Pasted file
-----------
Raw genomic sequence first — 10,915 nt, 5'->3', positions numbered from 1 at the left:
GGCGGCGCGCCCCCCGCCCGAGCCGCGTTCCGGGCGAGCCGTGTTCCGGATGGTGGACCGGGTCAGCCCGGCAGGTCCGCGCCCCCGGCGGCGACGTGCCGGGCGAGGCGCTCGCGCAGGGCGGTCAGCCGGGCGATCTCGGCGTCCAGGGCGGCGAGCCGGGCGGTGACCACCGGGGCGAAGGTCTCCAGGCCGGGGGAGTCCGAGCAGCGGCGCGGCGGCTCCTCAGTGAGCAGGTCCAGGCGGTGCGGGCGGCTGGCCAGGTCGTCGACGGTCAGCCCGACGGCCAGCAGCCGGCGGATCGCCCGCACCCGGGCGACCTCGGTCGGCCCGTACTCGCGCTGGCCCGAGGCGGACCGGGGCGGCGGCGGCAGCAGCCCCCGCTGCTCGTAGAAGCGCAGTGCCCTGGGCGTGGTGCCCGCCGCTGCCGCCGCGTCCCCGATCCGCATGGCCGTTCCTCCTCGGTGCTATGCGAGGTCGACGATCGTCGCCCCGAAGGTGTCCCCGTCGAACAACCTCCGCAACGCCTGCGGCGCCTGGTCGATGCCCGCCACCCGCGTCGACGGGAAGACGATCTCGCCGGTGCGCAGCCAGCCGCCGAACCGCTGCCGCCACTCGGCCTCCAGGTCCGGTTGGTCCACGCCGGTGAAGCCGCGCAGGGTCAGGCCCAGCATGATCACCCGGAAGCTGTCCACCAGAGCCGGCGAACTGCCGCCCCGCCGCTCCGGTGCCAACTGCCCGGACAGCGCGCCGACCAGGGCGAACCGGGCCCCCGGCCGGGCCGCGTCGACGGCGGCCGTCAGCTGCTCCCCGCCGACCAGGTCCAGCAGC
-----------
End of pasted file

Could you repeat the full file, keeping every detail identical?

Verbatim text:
Raw genomic sequence first — 10,915 nt, 5'->3', positions numbered from 1 at the left:
GGCGGCGCGCCCCCCGCCCGAGCCGCGTTCCGGGCGAGCCGTGTTCCGGATGGTGGACCGGGTCAGCCCGGCAGGTCCGCGCCCCCGGCGGCGACGTGCCGGGCGAGGCGCTCGCGCAGGGCGGTCAGCCGGGCGATCTCGGCGTCCAGGGCGGCGAGCCGGGCGGTGACCACCGGGGCGAAGGTCTCCAGGCCGGGGGAGTCCGAGCAGCGGCGCGGCGGCTCCTCAGTGAGCAGGTCCAGGCGGTGCGGGCGGCTGGCCAGGTCGTCGACGGTCAGCCCGACGGCCAGCAGCCGGCGGATCGCCCGCACCCGGGCGACCTCGGTCGGCCCGTACTCGCGCTGGCCCGAGGCGGACCGGGGCGGCGGCGGCAGCAGCCCCCGCTGCTCGTAGAAGCGCAGTGCCCTGGGCGTGGTGCCCGCCGCTGCCGCCGCGTCCCCGATCCGCATGGCCGTTCCTCCTCGGTGCTATGCGAGGTCGACGATCGTCGCCCCGAAGGTGTCCCCGTCGAACAACCTCCGCAACGCCTGCGGCGCCTGGTCGATGCCCGCCACCCGCGTCGACGGGAAGACGATCTCGCCGGTGCGCAGCCAGCCGCCGAACCGCTGCCGCCACTCGGCCTCCAGGTCCGGTTGGTCCACGCCGGTGAAGCCGCGCAGGGTCAGGCCCAGCATGATCACCCGGAAGCTGTCCACCAGAGCCGGCGAACTGCCGCCCCGCCGCTCCGGTGCCAACTGCCCGGACAGCGCGCCGACCAGGGCGAACCGGGCCCCCGGCCGGGCCGCGTCGACGGCGGCCGTCAGCTGCTCCCCGCCGACCAGGTCCAGCAGC